This is another one that I can - and do - re-watch frequently, but it had been a while since I had last seen it. This time I found myself far less forgiving of Meg Ryan's choice to let her character bounce and flit through the movie. I may have actually yelled, "Sit still!" at the screen. I think this helped me to understand why my favorite scene in the film is when Ryan's character is home sick with a cold. She is much more grounded in the scene, and - as a result - much funnier. She reminded me very much in that moment of the aforementioned Amanda Van Nostrand, whom I had met sometime after my previous viewing of the film and who now lives in New York City. (Be safe, Amanda. Batten the hatches or hatch the battens. Whichever.)

Two Weeks Notice (2002)
Worst. Ventriloquist. Ever.
Shouldn't this be "Two Weeks' Notice?" I guess a contextual argument could be made for the absence of the apostrophe. I think about these things. My friend Erica and I argue about whether or not The Adventures of Sherlock Holmes' Smarter Brother is misusing its apostrophe. (I say it is.)
Anyway, this was another re-watch inspired by recent viewings of Love Actually and About a Boy. I wanted to watch another Hugh Grant movie, and - while I remember not being blown away by this one the first time I saw it - I decided to give it another chance.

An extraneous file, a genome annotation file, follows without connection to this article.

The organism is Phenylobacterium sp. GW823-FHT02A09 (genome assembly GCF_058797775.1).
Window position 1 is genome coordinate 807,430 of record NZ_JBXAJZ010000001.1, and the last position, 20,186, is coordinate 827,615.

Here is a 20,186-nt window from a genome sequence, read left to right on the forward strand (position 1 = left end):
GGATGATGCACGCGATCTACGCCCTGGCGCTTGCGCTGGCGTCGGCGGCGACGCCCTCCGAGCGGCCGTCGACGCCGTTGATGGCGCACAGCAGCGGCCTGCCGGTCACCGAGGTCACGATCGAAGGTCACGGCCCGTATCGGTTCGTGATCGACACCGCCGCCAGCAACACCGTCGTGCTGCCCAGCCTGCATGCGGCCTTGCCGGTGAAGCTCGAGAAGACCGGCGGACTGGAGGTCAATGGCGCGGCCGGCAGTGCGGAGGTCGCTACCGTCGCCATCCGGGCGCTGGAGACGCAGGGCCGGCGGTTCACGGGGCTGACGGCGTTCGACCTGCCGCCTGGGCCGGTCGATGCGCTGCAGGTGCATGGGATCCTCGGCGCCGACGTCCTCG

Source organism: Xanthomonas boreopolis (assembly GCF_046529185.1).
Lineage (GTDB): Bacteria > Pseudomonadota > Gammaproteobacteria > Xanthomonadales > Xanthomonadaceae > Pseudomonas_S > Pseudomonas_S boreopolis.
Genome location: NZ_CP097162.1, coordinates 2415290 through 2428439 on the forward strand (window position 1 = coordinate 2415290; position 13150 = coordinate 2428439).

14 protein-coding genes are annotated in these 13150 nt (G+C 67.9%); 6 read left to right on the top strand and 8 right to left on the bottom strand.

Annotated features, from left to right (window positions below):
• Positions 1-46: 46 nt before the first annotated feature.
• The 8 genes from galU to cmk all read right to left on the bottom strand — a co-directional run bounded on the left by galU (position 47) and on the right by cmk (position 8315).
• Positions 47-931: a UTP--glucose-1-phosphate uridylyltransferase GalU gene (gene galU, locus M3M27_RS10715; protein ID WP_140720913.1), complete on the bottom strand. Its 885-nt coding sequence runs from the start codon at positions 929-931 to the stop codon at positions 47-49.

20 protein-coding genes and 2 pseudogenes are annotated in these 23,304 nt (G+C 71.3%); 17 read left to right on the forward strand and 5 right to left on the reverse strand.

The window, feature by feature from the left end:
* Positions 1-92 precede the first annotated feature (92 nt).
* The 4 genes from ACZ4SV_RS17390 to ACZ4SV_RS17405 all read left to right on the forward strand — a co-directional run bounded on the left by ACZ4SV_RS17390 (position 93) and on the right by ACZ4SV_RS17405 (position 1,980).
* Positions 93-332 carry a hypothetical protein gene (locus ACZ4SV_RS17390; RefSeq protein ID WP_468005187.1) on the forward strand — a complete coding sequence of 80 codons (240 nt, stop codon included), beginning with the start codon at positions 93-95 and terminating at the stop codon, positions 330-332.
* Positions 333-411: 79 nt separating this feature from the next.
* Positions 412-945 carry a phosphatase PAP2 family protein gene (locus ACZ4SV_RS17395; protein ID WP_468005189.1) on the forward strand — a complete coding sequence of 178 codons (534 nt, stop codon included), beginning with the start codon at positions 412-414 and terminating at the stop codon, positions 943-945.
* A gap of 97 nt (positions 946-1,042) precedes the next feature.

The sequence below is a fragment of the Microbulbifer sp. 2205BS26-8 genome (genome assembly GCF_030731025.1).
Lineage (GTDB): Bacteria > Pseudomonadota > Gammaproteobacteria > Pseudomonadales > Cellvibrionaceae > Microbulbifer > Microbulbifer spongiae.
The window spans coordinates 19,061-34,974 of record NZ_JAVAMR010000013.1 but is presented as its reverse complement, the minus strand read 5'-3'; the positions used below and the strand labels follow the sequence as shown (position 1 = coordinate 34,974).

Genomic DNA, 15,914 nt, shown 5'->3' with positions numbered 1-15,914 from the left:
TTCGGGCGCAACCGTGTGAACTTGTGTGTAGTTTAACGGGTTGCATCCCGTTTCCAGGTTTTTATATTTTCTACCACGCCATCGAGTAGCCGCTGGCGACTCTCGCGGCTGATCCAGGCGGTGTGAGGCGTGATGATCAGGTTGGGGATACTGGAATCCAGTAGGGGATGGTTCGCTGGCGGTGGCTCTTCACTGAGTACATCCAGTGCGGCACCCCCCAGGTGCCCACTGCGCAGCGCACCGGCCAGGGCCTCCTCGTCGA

Hugh Grant is funny and charming. Sandra Bullock is funny and adorable. For some reason, though, the chemistry (and the motivations) just feels a bit forced. Not a bad movie, really. Just not a great one.
It is worth noting, however, that this film was almost going to be shot in Canada to save on production costs, but producer Sandra Bullock insisted that a movie about New York must be shot in New York. The movie's production was a big shot in the arm for the city in the wake of the 9/11 attacks. That context sort of smooths out some of the rough edges of the film.
We're all big fans of Sandra Bullock over here at Superfluity central.

The Best Exotic Marigold Hotel (2011)
"Yes. I know who you are."
This movie boasts a handful of Orders of the British Empire - those bestowed upon Tom Wilkinson, Penelope Wilton, and Dames Judi Dench and Maggie Smith - so it sets the expectations pretty high. That's a tough position for a really nice, charming, but not terribly thought-provoking film to be in, frankly. I liked it, but I just can't rave about it the way that others have. It's a cute film that combines the idea of the elderly discovering that their lives are far from over with a fish-out-of-water tale in exotic India. Given the talented cast involved, it was a slam dunk, so I think I'd have liked to have seen the writers make it a little harder for them.

I think I'll leave it at that with the pledge that future blogs will occur more frequently. In the meantime, why not check out Amanda Van Nostrand and company in the animated web series Astro-Cons, as mentioned previously?
Here. I'll start you off: